In this step by step photo sew along I will be showing you how to use the “burrito method” of attaching the stand, because I think it produces the most consistently nice-looking collar stands. It is very complicated to represent this method with diagrams, which is why the method described in the sewing pattern's instructions is different.
Fold the collar stand over the button placket and collar. Inside collar stand and outside collar stand right sides together.
Now here is the tricky part. You need to fold a bit of the front button placket up inside the two collar stands. And you need to do it in a way that you don’t catch the front edge of the placket when you stitch around the front curve of the stand, and also keep the placket out of the way when you stitch a couple of inches along the neck edge of the stand. The collar needs to be pushed out of the way of the stitching, too.
Take a good look at the following pictures (you can also follow this sew along if you prefer):
Here the collar is held in place with a pin and we will then move the button placket away.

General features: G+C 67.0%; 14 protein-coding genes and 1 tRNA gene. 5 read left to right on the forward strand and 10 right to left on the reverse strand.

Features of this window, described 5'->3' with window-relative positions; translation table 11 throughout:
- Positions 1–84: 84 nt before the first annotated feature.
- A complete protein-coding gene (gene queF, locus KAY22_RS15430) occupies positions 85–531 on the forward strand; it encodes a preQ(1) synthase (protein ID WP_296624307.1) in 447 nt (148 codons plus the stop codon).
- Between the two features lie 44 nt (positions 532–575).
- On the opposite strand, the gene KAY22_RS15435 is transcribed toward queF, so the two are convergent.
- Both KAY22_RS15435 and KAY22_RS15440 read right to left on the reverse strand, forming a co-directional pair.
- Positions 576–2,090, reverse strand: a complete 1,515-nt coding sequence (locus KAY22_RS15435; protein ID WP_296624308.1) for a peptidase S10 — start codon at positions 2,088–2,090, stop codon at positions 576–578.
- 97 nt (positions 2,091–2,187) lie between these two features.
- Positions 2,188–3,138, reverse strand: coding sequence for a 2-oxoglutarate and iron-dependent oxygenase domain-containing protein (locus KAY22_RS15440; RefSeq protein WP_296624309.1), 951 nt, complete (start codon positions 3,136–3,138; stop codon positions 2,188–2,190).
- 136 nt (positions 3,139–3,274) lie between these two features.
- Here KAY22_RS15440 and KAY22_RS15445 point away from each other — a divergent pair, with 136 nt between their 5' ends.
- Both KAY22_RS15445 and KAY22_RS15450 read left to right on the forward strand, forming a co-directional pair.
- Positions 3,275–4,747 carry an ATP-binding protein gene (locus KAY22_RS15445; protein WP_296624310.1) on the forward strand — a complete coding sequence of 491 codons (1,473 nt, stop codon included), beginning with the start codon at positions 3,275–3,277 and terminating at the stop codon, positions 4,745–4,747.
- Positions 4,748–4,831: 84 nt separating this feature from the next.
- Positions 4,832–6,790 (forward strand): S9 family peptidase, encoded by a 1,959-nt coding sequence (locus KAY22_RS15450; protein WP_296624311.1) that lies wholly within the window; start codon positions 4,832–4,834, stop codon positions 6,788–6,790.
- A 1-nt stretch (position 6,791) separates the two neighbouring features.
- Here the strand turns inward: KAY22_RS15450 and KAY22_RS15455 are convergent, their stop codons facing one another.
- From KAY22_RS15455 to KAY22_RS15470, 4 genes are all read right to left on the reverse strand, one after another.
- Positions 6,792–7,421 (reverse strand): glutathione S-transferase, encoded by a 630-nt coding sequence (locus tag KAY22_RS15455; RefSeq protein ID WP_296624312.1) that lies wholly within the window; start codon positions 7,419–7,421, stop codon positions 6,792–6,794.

The button placket is now held.
Here the inside collar stand seam allowance is turned down and the two collar stands are held together, raw edge to raw edge, by pins.
Continue pinning about 4 to 5 cm. Sew the collar stands together. Do your best to not catch the front placket. You can poke your finger in and push the placket back a bit if you like.
Before you trim the seam allowances, pull on the front placket to turn the stand RS out. this is where you check to see if you caught any part of the placket in the stand stitching. If you did, just unpick and redo it.
Baste the rest of the inside collar stand.
Topstitch, remove basting stitches. There you go, it's over!